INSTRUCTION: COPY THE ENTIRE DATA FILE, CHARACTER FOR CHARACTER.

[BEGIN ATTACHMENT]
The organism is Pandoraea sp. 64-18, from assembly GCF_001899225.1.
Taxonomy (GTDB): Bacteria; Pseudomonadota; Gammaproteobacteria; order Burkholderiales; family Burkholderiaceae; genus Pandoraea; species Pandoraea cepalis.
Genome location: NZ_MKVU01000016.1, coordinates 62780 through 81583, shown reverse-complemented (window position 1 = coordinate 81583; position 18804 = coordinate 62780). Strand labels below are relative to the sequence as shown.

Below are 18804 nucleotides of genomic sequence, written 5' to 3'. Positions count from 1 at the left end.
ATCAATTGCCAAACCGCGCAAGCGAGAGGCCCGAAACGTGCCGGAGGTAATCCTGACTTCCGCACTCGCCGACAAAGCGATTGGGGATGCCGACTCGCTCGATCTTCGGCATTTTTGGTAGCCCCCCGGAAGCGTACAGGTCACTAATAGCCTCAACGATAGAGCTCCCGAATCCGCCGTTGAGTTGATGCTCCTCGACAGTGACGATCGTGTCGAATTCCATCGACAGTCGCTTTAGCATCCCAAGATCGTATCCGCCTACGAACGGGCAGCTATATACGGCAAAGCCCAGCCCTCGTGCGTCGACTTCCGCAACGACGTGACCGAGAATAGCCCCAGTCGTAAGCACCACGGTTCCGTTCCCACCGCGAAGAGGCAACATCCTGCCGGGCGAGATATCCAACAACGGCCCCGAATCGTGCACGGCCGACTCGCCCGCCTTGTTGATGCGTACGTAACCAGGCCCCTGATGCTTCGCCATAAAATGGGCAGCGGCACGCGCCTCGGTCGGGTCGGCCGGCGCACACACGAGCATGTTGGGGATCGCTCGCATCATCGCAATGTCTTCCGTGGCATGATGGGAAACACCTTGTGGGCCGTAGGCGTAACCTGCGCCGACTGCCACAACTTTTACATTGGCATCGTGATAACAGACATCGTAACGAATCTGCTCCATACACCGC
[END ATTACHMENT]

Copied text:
The organism is Pandoraea sp. 64-18, from assembly GCF_001899225.1.
Taxonomy (GTDB): Bacteria; Pseudomonadota; Gammaproteobacteria; order Burkholderiales; family Burkholderiaceae; genus Pandoraea; species Pandoraea cepalis.
Genome location: NZ_MKVU01000016.1, coordinates 62780 through 81583, shown reverse-complemented (window position 1 = coordinate 81583; position 18804 = coordinate 62780). Strand labels below are relative to the sequence as shown.

Below are 18804 nucleotides of genomic sequence, written 5' to 3'. Positions count from 1 at the left end.
ATCAATTGCCAAACCGCGCAAGCGAGAGGCCCGAAACGTGCCGGAGGTAATCCTGACTTCCGCACTCGCCGACAAAGCGATTGGGGATGCCGACTCGCTCGATCTTCGGCATTTTTGGTAGCCCCCCGGAAGCGTACAGGTCACTAATAGCCTCAACGATAGAGCTCCCGAATCCGCCGTTGAGTTGATGCTCCTCGACAGTGACGATCGTGTCGAATTCCATCGACAGTCGCTTTAGCATCCCAAGATCGTATCCGCCTACGAACGGGCAGCTATATACGGCAAAGCCCAGCCCTCGTGCGTCGACTTCCGCAACGACGTGACCGAGAATAGCCCCAGTCGTAAGCACCACGGTTCCGTTCCCACCGCGAAGAGGCAACATCCTGCCGGGCGAGATATCCAACAACGGCCCCGAATCGTGCACGGCCGACTCGCCCGCCTTGTTGATGCGTACGTAACCAGGCCCCTGATGCTTCGCCATAAAATGGGCAGCGGCACGCGCCTCGGTCGGGTCGGCCGGCGCACACACGAGCATGTTGGGGATCGCTCGCATCATCGCAATGTCTTCCGTGGCATGATGGGAAACACCTTGTGGGCCGTAGGCGTAACCTGCGCCGACTGCCACAACTTTTACATTGGCATCGTGATAACAGACATCGTAACGAATCTGCTCCATACACCGC